Remembering Adelia has always been a special book to me and it is now out of print.  You can still find copies in some places but the prices are usually ridiculous. You can purchase an e-book version here from my publisher.

During earlier centuries, some women earned their keep by sewing and did piecework for a living. There were few work options for women in general and poor or widowed women took on needlework, millinery, dressmaking or shirtmaking in order to earn ridiculously low wages. 

Here's a poem I ran across written in honor of Mrs Biddell, a poor widow and seamstress living in England under wretched conditions - 

With fingers weary and worn,
With eyelids heavy and red,
A woman sat in unwomanly rags,
Plying her needle and thread -

Stitch! stitch! stitch!
In poverty, hunger and dirt,
And still with a voice of dolorous pitch
She sang the "Song of the Shirt."

The Song of the Shirt  by Thomas Hood, 1843

Thank goodness for the advent of the sewing machine is all I can say . . . . And the fact that my husband sewed a button on his own shirt last week. Gives me more time to enjoy my hand sewing.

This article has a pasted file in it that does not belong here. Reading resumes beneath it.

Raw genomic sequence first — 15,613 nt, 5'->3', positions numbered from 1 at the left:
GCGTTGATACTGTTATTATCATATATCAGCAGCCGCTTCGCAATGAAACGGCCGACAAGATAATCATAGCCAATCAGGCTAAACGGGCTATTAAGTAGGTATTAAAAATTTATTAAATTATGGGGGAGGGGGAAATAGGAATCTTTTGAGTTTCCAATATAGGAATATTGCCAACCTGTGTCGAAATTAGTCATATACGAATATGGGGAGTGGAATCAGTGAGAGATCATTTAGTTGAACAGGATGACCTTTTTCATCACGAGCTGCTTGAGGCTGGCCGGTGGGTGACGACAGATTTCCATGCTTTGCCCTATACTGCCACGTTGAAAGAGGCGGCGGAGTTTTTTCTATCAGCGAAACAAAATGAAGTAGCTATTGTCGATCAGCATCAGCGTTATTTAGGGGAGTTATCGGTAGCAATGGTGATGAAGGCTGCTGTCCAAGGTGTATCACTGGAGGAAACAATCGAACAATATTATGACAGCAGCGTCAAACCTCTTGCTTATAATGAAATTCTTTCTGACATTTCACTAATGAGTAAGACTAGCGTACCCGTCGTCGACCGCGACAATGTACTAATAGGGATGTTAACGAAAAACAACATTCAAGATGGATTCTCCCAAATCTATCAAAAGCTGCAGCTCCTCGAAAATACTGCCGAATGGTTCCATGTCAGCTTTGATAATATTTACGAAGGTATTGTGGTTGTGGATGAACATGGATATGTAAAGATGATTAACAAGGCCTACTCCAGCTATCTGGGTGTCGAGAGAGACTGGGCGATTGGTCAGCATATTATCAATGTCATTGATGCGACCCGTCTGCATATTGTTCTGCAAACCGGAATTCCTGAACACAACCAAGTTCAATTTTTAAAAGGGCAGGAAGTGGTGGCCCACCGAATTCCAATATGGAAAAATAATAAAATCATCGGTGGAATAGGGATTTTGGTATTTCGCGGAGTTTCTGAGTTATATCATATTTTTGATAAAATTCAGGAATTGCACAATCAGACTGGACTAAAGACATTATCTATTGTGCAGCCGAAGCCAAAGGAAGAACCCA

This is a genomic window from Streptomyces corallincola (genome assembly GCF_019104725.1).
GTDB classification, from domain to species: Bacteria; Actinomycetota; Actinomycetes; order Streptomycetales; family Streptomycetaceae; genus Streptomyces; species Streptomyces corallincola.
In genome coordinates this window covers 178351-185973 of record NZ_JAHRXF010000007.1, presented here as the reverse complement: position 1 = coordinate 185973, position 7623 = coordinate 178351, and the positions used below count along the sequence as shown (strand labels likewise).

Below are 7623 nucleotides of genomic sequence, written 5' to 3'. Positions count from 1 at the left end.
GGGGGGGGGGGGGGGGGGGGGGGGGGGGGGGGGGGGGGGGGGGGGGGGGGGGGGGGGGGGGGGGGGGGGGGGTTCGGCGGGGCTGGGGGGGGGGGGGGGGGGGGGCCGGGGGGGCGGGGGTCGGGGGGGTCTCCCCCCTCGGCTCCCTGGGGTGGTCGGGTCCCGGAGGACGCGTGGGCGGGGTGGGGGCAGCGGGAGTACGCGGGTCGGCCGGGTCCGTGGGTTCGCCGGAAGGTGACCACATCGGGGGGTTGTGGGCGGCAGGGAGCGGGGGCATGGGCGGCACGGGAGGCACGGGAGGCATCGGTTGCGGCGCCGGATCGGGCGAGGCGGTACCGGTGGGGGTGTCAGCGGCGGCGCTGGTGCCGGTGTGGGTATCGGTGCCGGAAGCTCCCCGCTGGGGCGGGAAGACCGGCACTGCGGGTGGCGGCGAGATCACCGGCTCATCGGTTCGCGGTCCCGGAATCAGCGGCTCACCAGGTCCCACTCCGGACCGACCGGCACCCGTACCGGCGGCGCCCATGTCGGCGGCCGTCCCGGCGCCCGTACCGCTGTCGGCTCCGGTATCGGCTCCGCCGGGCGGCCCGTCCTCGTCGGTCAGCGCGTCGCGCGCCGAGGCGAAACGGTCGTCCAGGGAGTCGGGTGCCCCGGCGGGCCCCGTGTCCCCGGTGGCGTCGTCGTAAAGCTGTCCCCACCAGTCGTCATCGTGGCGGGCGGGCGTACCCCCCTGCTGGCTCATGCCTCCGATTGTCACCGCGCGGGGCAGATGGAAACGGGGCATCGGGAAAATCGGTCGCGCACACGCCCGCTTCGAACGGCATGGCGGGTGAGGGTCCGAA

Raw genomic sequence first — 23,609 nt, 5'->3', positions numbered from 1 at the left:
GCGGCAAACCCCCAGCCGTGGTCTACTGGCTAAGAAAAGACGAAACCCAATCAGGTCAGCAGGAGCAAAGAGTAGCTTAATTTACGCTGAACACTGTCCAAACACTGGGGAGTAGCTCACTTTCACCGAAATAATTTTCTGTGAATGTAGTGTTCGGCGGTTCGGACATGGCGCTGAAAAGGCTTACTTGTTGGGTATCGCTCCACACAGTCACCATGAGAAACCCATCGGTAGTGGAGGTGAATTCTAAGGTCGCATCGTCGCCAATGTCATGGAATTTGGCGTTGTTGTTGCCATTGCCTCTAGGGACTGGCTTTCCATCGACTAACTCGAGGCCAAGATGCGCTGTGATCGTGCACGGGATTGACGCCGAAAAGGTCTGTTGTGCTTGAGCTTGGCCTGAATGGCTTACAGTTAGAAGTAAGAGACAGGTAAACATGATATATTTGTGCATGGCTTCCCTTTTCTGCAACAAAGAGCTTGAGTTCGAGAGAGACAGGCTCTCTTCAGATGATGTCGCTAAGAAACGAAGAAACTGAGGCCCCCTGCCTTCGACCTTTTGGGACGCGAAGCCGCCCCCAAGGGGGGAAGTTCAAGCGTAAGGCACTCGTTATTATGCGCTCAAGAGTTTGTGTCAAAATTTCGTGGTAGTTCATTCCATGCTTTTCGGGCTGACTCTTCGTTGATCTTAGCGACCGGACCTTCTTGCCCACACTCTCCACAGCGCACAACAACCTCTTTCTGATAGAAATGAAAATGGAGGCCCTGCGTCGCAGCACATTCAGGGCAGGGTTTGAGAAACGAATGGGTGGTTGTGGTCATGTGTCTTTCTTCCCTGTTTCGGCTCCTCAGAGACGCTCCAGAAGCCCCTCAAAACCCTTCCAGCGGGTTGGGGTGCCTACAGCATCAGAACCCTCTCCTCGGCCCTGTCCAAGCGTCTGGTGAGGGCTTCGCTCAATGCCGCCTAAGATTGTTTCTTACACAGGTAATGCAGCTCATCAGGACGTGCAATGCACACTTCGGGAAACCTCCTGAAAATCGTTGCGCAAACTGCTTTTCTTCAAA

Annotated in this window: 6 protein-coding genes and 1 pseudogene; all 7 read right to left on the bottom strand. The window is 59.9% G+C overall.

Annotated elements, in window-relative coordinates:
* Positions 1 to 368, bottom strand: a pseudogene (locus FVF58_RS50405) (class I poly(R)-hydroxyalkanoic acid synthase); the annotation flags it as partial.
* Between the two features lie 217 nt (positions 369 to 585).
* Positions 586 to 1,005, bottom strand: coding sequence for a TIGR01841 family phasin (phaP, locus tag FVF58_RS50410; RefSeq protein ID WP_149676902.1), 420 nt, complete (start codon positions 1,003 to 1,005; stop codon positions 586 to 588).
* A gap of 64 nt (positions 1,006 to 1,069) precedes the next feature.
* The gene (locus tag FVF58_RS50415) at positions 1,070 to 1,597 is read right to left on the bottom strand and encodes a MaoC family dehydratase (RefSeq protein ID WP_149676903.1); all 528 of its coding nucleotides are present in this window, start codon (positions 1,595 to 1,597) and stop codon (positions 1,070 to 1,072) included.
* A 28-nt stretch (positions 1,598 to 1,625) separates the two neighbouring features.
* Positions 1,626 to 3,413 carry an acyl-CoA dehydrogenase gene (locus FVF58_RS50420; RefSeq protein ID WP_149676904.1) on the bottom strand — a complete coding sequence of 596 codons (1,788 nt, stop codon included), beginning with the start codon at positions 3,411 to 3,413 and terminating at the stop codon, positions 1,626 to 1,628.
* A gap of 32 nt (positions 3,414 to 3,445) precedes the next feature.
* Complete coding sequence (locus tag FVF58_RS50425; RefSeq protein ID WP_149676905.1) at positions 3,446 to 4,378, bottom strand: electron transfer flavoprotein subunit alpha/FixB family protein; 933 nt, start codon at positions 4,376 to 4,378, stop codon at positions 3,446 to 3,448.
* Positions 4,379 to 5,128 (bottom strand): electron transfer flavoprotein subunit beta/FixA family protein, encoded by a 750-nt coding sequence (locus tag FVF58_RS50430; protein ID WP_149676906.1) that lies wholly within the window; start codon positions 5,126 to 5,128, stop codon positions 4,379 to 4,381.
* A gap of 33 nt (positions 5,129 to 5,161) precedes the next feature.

Have a wonderful weekend!


Colleen said...

I'm "sew" glad I bought Adelia when it came out :) As a matter of fact, I have all of your books and love every one of them. Thank you. I was a quilter of large quilts for 18+ years but a year ago, I was burned out on quilting and brought out my cross stitch. I love hand sewing...of any kind...but never thought to hand stitch a small quilt. I use table toppers and table runners in my house all the time so I might try hand stitching a small. Thanks for the inspiration.

Jackie said...

I also love hand piecing and quilting. Right now I am piecing on Civil War Baskets Quilt..from Remembering Adelia book. I love all my books, they are like visiting with old friends.

Candee said...

I remember that fun day visiting those beautiful dresses! I’m so happy I don’t have to make clothes.

Barwitzki said...

Thank you for your contribution and the beautiful photos of the wonderful clothes from past days. Yes, we have it very well today, we sew and knit for joy, not because we have to do it for a living. I'm going to start a classic fishing sweater from the 19th century.
Have a happy weekend.
Kind regards from Viola

sue bennett said...